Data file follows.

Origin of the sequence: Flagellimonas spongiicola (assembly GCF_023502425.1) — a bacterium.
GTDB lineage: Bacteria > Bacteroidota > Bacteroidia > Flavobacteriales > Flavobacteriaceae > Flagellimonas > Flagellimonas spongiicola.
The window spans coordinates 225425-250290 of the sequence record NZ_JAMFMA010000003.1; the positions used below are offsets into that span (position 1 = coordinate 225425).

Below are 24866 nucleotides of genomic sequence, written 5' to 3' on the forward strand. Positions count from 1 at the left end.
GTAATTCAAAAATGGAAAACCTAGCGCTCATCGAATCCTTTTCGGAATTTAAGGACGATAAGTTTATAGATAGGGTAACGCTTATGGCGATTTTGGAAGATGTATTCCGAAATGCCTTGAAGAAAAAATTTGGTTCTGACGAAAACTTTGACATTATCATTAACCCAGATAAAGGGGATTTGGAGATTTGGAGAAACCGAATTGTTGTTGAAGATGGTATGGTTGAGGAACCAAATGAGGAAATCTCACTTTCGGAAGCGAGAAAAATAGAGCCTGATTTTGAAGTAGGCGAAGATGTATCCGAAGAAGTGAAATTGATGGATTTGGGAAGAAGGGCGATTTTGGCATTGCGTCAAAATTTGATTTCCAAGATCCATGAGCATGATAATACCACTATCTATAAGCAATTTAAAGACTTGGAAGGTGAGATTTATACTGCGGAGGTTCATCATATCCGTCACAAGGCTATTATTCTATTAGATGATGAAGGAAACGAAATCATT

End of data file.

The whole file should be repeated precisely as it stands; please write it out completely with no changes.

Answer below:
Origin of the sequence: Flagellimonas spongiicola (assembly GCF_023502425.1) — a bacterium.
GTDB lineage: Bacteria > Bacteroidota > Bacteroidia > Flavobacteriales > Flavobacteriaceae > Flagellimonas > Flagellimonas spongiicola.
The window spans coordinates 225425-250290 of the sequence record NZ_JAMFMA010000003.1; the positions used below are offsets into that span (position 1 = coordinate 225425).

Below are 24866 nucleotides of genomic sequence, written 5' to 3' on the forward strand. Positions count from 1 at the left end.
GTAATTCAAAAATGGAAAACCTAGCGCTCATCGAATCCTTTTCGGAATTTAAGGACGATAAGTTTATAGATAGGGTAACGCTTATGGCGATTTTGGAAGATGTATTCCGAAATGCCTTGAAGAAAAAATTTGGTTCTGACGAAAACTTTGACATTATCATTAACCCAGATAAAGGGGATTTGGAGATTTGGAGAAACCGAATTGTTGTTGAAGATGGTATGGTTGAGGAACCAAATGAGGAAATCTCACTTTCGGAAGCGAGAAAAATAGAGCCTGATTTTGAAGTAGGCGAAGATGTATCCGAAGAAGTGAAATTGATGGATTTGGGAAGAAGGGCGATTTTGGCATTGCGTCAAAATTTGATTTCCAAGATCCATGAGCATGATAATACCACTATCTATAAGCAATTTAAAGACTTGGAAGGTGAGATTTATACTGCGGAGGTTCATCATATCCGTCACAAGGCTATTATTCTATTAGATGATGAAGGAAACGAAATCATT